CO may have just shut down many Expedition Truck builders

Coachgeo

Explorer

Coachgeo

Explorer
Until now, you couldn't title a US Military vehicle in Colorado. Now you can. This is bad?

Colorado Introduces Bill to Allow Military Vehicle Titling
The original legislation; that these changes reversed, allowed you to title/register military vehicles for ON THE ROAD use.... It had only been in force for a couple years; if I understand it right. During that time you could do it. This legislation re-write... apparently seems to "again" disallow them; based on what you say. New changes will still allow them to get registered/titled; but OFF ROAD ONLY.. aka... they get registered/title similar to an ATV :mad:

Honestly though not sure that you could not get them in CO cause there are companies in CO that build expedition trucks based on Military truck chassis.
 

Czechsix

Watching you from a ridge
Reading through the SS thread now....this reeks of the same BS that was pulled off about a decade ago, and was fought successfully. Fed level stuff though, but I guess CO and other states see an opportunity here too.
 

billiebob

Well-known member
Military vehicles have always been exempt of safety and emissions regulations which is what is driving the legislation. I have no doubt there have been fatalities and the investigation determined that lack of passenger vehicle safety equipment/design caused the fatal injuries.

But the new law states..

"These changes do not apply to military vehicles that are valued for historical purposes."

So not all bad.
 
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Ovrlnd Rd

Adventurer
Texas has banned kit cars like dune buggys and the Meyers Manx. Texas is keeping up with everyone else.
I think there’s a big difference between a kit car and one built by a manufacturer. Texas has one of the best Former Military Vehicle laws in the country and while I can empathize with the kit car/sandrail group losing their ability to register their vehicles we’re a long way from that happening to MVs. Plus we have the benefit of our legislators only meeting every two years.
 

billiebob

Well-known member
Wonder how they will apply a ban to surplus vehicles already registered ?
The ban in Texas on kit cars applies to new registrations ... So if you only register for 6 months, you are letting the registration lapse and will not be able to renew.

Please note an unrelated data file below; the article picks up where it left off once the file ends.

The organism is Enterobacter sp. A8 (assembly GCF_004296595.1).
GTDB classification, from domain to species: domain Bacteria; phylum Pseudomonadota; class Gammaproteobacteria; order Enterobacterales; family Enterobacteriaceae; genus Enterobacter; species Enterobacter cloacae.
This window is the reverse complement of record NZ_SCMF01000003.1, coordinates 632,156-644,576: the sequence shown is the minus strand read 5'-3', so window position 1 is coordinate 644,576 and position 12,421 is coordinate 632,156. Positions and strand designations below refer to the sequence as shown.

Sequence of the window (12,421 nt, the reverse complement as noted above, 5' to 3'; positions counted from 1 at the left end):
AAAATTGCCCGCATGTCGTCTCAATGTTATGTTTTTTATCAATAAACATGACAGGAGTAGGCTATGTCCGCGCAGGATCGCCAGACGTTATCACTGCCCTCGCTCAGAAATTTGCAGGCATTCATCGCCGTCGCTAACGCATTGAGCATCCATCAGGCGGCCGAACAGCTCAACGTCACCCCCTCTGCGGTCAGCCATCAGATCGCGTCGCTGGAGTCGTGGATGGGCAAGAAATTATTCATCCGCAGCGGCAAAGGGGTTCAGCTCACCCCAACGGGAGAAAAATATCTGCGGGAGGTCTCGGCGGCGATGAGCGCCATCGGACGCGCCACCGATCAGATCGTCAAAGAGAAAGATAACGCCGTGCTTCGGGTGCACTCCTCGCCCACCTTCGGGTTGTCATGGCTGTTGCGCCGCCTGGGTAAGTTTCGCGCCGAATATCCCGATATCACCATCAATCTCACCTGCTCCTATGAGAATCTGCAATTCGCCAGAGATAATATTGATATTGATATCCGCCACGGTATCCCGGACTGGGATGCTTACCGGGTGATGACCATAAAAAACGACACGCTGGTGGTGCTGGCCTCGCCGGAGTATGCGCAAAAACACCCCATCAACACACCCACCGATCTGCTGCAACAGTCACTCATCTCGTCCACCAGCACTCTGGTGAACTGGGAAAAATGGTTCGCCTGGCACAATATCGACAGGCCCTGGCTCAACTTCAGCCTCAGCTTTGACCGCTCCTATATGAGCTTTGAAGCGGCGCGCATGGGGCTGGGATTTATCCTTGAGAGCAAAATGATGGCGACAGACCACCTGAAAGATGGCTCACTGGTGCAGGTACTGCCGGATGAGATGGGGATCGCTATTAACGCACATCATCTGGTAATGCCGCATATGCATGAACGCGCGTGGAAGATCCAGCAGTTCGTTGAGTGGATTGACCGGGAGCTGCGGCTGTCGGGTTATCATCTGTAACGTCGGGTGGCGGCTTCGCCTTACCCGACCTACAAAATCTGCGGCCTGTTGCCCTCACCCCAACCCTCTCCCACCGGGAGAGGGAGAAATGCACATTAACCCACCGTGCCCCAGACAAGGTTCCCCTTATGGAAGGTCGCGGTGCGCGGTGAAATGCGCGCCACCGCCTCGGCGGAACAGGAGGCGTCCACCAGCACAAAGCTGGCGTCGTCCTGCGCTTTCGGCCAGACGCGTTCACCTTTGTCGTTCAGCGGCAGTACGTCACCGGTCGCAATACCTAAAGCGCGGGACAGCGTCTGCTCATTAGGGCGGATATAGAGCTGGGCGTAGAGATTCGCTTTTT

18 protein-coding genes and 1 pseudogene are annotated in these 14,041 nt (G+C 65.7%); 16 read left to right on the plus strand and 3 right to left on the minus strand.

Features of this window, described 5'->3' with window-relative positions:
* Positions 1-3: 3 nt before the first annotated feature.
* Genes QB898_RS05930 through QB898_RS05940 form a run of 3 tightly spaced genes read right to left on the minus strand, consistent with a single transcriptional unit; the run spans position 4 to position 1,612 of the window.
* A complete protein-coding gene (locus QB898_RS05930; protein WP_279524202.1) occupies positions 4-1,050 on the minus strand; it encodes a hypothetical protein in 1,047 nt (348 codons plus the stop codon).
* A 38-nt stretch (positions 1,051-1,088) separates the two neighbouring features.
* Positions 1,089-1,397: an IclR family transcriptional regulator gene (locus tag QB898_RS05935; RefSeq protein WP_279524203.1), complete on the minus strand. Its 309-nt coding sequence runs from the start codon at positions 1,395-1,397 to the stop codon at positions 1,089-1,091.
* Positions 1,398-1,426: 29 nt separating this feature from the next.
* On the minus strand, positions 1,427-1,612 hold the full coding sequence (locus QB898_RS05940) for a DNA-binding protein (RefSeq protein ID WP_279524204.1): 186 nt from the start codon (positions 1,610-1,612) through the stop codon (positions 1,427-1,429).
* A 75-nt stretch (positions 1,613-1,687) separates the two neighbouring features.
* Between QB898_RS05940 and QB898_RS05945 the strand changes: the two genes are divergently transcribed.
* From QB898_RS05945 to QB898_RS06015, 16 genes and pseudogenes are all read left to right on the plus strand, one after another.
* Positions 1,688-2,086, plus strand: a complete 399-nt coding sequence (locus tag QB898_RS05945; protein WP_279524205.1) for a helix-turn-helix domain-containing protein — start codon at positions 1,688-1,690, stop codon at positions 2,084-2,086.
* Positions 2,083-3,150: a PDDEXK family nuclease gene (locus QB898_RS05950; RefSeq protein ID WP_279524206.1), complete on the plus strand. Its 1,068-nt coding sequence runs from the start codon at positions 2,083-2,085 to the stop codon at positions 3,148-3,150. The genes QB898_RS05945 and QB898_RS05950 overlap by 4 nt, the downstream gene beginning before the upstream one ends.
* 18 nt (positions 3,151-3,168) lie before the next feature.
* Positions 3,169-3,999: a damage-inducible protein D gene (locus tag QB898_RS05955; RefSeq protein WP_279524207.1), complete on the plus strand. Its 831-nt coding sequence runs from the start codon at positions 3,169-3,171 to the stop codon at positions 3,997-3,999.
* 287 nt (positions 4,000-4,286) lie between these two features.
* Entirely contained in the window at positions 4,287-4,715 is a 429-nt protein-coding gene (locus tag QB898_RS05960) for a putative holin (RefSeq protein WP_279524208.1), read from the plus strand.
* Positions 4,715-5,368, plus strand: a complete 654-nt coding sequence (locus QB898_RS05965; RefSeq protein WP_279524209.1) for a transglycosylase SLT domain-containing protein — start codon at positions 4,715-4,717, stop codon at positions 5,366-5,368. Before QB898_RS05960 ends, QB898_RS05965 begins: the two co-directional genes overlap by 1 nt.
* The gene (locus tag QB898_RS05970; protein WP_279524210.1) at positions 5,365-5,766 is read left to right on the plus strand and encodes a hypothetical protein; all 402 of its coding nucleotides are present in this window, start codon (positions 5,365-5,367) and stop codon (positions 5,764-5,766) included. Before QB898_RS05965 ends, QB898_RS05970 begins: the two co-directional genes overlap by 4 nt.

But the law is written to refuse renewal for current registrations over time.

This applys to everything from hot rods to dune buggys.
 
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billiebob

Well-known member
Does the legislation prohibit manufacturing & upfitting ?
You know it is coming.
At the very least you will need to be a licensed, registered upfitter.
The, buy a lift and install it yer driveway is going to be out lawed eventually.
And that will be driven by a few high profile accidents and an investigation revealing the lift destabilized the vehicle.
Or determines the idiot doing the install failed to follow the instructions.
 
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billiebob

Well-known member
we’re a long way from that happening to MVs.
I think the historic military vehicle exemption will always exist. But they will need to stick to the "historic" definition which often includes original interior, driveline, engine, tires. And may include restrictions on use.

In BC collector cars plates/insurance is 80% less than regular insurance/registration. But the car must be 100% accurate, including wheels, interior, engine. And it cannot be used to drive to work. You can add seatbelts, and change tires but the tires must be "size" correct.

A "collector" CJ2 cannot run 30x9.50 rubber.
 
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DaveInDenver

Expedition Leader
And may include restrictions on use.

In BC collector cars plates/insurance is 80% less than regular insurance/registration. But the car must be 100% accurate, including wheels, interior, engine. And it cannot be used to drive to work. You can add seatbelts, and change tires but the tires must be "size" correct.
In Colorado there are two possibilities. If it's a collector the limit is 4,500 miles annually but is otherwise basically treated as any other car of that vintage. Must pass an emissions test for example. A historical vehicle (what is called a horseless carriage) can only be driven on roads to and from events like parades and is also limited to 4,500 miles annually. Those can't technically be driven as general use although I doubt that is strictly enforced.
 
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